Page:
When I first heard about my aneurysm I wanted everything to be done quickly, quickly, quickly. I wanted to be rushed to the hospital and have them do whatever surgery they could to fix this. But, that has not been the plan. Thankfully, according to my doctors I have a strong aneurysm. So this means that the doctors can do all the tests and all the right steps to determine the right procedure for me. This is great – but it takes time – and often I don’t want to wait. I have finally finished waiting 10 days for insurance approval and a procedure date. So, now I wait until May 17 where the doctors will attempt to put a stent in my brain to fix the aneurysm. If this does not work, then I will need brain surgery. More waiting, more days of wondering what is next. It’s been a month so far since I found out about this. Each day I am praying and each day I am waiting for when this is over and I am healed. And again, God is teaching me in this waiting. Which brings us to a second lesson I’m learning:
About two and a half weeks ago I had a brain angiogram done. This is where a catheter is put through a vein in your leg and threaded up to your neck. Then dye in injected so the doctor can take pictures of the vessels in the brain. Thankfully the angiogram went well and the doctors were able to get the information they needed. However the stitches didn’t work. This meant that the doctor had to press on the site for 15 minutes to stop the bleeding. This of course caused a lot of bruising. At first I was recovering really well and because of that I decided to push myself a little. Walking a bit too much, standing a bit too much, carrying things I shouldn’t be carrying. Well, because of all this extra pressure on my body, one morning at school I became extremely dizzy. We left work and went to the hospital. It turns out all the extra strain I put on my body caused me to have hematoma near the puncture site. This means that small pools of blood have gathered – basically a really bad bruise. So, that meant more bed rest last week – and it felt like a set back. More waiting, more resting, more time not walking. I want so badly to be better but I can’t rush, I need to rest. I want so baldy to jump, walk, do yoga, dance. I want to get better right away . . . but healing takes time. Some days I feel so discouraged, and so overwhelmed by my fears, but I need to see this time as God’s way of slowing me down, healing me, and preparing me for the next procedure. In Him I hear: “Come to me, all you who are weary and burdened, and I will give you rest.” Matthew 11:28
It’s so easy to get anxious, impatient, and frustrated. With waiting there is time for doubts, and fears, and what-ifs to creep in. Some days I get overwhelmed by what could happen, and am filled with so many doubts in my faith and my outcome. But through each step in this process I am learning to be patient, positive, and hopeful. There are some things that have carried me through and have helped me to be hopeful. First, there is a dream I had not too long after finding out I had an aneurysm. In this dream God’s hand came down from heaven and with healing oil made a cross on my forehead and said “Don’t worry, I will protect you.” Many many times when I am full of worry and fear my husband will remind me of that dream. Second, when driving to Dubai for the first time to meet with the specialist I closed my eyes in the car and could picture angels surrounding the car, guiding us safely. Another is all the prayers and emails and people who are thinking of me. I have had times when desperately praying where I can feel everyone’s prayers with mine giving me confidence and strength. These are the things that give me hope. These are the things that keep me positive. These are the things that remind me that God will never leave me or forsake me (Deuteronomy 31:6).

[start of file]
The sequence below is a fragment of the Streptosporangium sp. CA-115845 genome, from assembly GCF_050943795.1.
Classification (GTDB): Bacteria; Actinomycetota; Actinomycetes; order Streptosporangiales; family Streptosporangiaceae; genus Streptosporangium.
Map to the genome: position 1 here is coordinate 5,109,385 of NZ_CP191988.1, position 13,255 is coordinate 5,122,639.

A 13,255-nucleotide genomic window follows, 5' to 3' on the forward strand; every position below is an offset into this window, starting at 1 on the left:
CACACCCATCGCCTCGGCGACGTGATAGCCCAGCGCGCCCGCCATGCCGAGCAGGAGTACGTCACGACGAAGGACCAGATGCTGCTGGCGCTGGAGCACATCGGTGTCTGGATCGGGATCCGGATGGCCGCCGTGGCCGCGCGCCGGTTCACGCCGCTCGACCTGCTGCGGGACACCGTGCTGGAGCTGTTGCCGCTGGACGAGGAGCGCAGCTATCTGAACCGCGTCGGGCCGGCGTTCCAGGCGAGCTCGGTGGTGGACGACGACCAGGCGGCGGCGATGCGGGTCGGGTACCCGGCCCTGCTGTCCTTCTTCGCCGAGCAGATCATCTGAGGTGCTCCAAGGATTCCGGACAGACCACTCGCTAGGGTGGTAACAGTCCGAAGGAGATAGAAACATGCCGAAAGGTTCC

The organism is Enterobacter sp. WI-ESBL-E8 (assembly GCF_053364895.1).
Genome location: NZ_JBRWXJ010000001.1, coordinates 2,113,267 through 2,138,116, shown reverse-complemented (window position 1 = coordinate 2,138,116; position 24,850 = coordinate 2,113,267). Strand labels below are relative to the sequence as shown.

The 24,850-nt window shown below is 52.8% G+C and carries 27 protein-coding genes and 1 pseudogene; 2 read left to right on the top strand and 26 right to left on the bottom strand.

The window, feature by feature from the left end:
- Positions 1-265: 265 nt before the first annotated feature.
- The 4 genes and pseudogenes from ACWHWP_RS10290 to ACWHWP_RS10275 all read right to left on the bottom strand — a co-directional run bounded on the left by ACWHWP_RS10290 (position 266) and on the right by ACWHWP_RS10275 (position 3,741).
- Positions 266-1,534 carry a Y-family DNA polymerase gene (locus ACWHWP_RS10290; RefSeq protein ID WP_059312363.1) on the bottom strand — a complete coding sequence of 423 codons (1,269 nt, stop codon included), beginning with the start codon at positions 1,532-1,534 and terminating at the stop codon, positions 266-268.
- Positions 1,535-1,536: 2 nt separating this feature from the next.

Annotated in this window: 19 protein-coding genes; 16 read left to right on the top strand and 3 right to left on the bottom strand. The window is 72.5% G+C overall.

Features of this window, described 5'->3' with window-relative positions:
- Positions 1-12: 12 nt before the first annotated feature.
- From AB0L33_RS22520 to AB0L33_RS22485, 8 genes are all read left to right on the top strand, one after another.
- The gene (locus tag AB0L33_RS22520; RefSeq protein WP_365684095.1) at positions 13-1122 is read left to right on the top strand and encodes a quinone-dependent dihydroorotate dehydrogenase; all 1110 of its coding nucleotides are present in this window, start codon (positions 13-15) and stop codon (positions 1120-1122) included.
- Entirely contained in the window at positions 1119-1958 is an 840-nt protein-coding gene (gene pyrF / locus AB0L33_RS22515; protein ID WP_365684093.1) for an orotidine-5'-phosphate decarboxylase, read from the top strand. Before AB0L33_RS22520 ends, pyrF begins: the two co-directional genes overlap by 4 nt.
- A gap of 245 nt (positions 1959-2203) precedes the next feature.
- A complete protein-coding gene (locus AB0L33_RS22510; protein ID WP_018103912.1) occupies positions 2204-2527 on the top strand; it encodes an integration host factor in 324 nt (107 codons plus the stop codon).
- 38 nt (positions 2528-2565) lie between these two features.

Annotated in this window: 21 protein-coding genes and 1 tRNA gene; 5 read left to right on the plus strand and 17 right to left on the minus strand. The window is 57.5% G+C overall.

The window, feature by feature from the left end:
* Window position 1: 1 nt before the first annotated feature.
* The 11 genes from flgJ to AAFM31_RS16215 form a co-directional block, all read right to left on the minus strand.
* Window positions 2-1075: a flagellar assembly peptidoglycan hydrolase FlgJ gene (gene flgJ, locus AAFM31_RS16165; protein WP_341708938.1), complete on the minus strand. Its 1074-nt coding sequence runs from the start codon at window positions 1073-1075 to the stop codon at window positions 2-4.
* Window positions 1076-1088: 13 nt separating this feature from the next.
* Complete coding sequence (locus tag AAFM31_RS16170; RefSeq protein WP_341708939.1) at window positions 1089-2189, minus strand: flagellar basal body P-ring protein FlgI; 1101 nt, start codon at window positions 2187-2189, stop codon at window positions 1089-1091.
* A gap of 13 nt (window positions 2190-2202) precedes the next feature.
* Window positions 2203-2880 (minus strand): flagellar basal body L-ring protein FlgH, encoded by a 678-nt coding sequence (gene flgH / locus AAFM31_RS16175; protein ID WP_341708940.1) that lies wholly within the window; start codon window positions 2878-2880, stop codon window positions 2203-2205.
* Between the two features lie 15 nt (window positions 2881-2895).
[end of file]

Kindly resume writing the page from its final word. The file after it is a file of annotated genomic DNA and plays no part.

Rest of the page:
So, here I am – waiting. And what else can I do? I must be hopeful. I must be positive. I must be patient. I am often journaling and collecting verses and quotes that I have found encouragement in. There are two in particular that have filled my mind with peace and my heart with hope:
My whole life I have looked to the stars whenever I could – literally. I love star gazing and taking walks in the night with scatters of stars shining above me. Scott even proposed as the sun set on the best place to star gaze on the east coast. Stars have always filled my heart with hope – and I think that’s why this quote by Spurgeon touched me. Right now I am walking through a night filled with medical tests, hospital visits, worry, and doubt. But I am called to be like the stars I so often look to. Now is my time to hope and to trust that God will carry me through this. I need to be a star in the sky.
For most of my life things have been safe, easy, comfortable. I have had different difficulties in my life like my unemployment, my ulcer but overall I have been really blessed. The odd thing, as I look over the past years of my life, is that for a time after college I seemed to grow away from my faith. Things were easy and I didn’t need to rely on God so he fell into the background. Now, during this shadow, my heart seems to be bursting. I want so badly to be close to God, his protection, his love, his peace. I hope that this time in my life teaches me to not only bloom and grow during these difficult times, but also during simpler times. I want to get through this shadow so I can shine in the sunlight as well.